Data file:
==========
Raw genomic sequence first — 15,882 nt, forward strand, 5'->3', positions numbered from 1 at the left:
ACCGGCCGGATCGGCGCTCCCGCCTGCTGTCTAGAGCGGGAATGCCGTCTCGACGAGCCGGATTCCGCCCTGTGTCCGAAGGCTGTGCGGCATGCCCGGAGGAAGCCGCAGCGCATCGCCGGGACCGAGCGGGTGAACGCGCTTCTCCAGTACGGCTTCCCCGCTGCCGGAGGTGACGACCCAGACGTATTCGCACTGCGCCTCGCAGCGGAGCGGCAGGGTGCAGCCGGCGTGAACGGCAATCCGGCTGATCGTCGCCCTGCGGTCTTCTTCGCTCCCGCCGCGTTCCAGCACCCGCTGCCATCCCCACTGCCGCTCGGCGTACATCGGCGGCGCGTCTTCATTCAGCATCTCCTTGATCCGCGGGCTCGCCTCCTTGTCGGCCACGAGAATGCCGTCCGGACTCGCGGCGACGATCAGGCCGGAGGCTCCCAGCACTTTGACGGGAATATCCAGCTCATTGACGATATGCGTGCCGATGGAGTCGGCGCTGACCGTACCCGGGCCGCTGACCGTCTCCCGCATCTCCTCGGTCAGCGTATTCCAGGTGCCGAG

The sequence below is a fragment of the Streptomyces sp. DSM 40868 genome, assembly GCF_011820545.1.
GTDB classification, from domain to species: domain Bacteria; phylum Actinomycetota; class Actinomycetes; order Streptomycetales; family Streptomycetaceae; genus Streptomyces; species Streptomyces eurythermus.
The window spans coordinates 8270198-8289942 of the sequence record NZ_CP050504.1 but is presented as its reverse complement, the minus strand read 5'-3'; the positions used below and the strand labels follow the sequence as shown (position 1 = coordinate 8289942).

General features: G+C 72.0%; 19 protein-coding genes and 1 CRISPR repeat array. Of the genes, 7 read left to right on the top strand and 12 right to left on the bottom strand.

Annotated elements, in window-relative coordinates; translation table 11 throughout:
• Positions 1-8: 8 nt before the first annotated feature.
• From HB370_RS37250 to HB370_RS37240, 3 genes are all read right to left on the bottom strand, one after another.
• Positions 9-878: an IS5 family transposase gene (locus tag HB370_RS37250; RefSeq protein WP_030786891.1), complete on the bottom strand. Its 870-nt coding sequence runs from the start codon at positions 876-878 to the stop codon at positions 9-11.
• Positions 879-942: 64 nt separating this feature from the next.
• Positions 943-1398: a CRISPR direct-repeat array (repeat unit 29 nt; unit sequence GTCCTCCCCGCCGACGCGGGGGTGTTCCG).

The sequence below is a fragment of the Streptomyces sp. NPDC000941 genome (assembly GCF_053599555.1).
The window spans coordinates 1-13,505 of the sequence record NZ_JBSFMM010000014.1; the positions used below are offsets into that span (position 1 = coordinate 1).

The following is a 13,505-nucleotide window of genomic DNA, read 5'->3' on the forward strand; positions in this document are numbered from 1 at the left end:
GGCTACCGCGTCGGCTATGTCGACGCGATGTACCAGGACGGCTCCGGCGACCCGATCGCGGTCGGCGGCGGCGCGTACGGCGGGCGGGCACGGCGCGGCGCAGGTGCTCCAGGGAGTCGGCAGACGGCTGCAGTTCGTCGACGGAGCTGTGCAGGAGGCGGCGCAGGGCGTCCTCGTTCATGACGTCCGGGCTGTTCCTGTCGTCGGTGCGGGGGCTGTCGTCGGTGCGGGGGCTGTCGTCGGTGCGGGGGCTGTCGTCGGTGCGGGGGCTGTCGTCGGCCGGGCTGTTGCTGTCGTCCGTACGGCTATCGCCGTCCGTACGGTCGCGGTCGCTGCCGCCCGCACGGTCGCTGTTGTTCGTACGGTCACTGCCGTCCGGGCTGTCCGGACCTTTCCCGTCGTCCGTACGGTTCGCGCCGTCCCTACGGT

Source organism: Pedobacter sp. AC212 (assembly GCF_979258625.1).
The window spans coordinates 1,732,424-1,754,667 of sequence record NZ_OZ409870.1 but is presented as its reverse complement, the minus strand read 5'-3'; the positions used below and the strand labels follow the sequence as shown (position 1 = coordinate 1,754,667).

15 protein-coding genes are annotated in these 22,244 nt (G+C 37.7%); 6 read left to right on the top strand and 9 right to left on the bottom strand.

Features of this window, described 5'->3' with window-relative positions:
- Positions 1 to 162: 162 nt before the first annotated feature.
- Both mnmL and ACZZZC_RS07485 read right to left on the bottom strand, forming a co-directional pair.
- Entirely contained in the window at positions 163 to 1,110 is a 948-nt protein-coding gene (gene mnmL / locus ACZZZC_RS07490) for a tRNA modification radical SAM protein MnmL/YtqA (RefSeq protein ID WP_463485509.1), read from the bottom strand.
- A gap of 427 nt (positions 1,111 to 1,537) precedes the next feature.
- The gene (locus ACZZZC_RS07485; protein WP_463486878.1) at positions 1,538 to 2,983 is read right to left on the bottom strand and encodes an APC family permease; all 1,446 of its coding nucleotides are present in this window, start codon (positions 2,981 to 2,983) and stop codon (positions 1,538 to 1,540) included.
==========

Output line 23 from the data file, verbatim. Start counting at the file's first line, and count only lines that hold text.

- Entirely contained in the window at positions 163 to 1,110 is a 948-nt protein-coding gene (gene mnmL / locus ACZZZC_RS07490) for a tRNA modification radical SAM protein MnmL/YtqA (RefSeq protein ID WP_463485509.1), read from the bottom strand.